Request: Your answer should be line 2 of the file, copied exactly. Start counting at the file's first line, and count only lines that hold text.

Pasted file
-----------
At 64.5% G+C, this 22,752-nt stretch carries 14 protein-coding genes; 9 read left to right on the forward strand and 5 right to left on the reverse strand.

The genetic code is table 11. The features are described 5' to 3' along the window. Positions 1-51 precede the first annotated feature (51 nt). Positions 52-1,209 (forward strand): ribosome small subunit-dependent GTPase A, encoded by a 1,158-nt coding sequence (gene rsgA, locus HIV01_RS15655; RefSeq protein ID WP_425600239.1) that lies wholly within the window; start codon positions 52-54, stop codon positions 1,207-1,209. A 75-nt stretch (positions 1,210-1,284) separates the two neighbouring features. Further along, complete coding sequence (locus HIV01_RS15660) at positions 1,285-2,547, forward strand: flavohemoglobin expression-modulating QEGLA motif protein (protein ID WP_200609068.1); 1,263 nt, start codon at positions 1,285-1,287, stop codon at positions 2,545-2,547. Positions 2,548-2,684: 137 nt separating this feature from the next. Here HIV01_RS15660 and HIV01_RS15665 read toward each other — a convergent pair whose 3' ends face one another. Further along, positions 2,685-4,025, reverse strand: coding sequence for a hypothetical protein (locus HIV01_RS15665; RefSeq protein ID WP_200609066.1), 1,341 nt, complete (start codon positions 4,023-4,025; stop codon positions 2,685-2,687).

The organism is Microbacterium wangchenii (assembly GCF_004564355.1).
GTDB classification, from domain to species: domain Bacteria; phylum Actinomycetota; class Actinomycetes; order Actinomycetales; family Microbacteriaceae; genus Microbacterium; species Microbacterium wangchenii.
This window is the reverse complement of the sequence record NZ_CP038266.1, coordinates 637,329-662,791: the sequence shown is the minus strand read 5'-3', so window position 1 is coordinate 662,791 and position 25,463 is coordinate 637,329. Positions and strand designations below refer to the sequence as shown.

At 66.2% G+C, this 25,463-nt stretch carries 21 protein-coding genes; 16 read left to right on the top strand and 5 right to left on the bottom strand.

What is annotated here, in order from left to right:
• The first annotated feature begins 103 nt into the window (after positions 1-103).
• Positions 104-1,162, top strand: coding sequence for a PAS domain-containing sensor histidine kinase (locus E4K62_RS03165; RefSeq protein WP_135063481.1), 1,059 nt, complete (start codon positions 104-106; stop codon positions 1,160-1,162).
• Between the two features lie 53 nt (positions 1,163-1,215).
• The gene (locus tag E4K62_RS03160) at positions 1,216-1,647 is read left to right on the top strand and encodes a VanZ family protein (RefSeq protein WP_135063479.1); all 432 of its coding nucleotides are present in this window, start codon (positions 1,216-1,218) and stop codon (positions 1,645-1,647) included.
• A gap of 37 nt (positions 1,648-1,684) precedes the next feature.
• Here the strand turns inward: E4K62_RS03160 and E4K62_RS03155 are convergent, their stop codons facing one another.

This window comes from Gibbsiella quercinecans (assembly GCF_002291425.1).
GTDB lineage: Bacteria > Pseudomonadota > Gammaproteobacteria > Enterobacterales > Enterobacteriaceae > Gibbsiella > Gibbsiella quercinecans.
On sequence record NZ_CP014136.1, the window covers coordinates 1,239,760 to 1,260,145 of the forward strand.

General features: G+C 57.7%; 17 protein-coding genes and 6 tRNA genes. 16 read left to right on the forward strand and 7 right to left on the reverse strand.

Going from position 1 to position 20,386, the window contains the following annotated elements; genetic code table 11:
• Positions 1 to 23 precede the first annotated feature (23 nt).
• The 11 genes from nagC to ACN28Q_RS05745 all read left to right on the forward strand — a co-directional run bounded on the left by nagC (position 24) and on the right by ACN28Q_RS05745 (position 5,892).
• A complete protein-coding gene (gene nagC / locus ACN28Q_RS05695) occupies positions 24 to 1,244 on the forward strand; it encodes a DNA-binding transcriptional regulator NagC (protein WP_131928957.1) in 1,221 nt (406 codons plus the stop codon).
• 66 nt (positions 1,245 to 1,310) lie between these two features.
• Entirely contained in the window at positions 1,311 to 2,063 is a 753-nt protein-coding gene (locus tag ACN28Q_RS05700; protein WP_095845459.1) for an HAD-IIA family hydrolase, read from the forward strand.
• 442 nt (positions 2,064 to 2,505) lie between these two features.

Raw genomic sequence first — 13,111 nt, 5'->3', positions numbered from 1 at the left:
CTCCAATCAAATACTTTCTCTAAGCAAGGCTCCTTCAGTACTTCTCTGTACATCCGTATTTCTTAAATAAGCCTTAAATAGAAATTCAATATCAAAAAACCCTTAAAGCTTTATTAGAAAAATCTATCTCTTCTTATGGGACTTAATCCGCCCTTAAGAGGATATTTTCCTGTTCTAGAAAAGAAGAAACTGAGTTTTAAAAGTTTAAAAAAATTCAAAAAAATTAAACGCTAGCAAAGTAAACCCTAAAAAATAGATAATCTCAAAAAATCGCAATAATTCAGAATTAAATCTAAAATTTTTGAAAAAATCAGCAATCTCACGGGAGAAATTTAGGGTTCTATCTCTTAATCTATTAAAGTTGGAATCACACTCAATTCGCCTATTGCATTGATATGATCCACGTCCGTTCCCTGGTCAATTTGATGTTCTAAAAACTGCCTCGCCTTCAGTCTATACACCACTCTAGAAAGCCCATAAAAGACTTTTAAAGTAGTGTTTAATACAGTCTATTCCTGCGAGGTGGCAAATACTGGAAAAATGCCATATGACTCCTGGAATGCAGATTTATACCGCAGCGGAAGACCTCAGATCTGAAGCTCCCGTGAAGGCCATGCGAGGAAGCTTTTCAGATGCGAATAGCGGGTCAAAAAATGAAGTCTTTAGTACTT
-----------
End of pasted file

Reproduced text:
The genetic code is table 11. The features are described 5' to 3' along the window. Positions 1-51 precede the first annotated feature (51 nt). Positions 52-1,209 (forward strand): ribosome small subunit-dependent GTPase A, encoded by a 1,158-nt coding sequence (gene rsgA, locus HIV01_RS15655; RefSeq protein ID WP_425600239.1) that lies wholly within the window; start codon positions 52-54, stop codon positions 1,207-1,209. A 75-nt stretch (positions 1,210-1,284) separates the two neighbouring features. Further along, complete coding sequence (locus HIV01_RS15660) at positions 1,285-2,547, forward strand: flavohemoglobin expression-modulating QEGLA motif protein (protein ID WP_200609068.1); 1,263 nt, start codon at positions 1,285-1,287, stop codon at positions 2,545-2,547. Positions 2,548-2,684: 137 nt separating this feature from the next. Here HIV01_RS15660 and HIV01_RS15665 read toward each other — a convergent pair whose 3' ends face one another. Further along, positions 2,685-4,025, reverse strand: coding sequence for a hypothetical protein (locus HIV01_RS15665; RefSeq protein ID WP_200609066.1), 1,341 nt, complete (start codon positions 4,023-4,025; stop codon positions 2,685-2,687).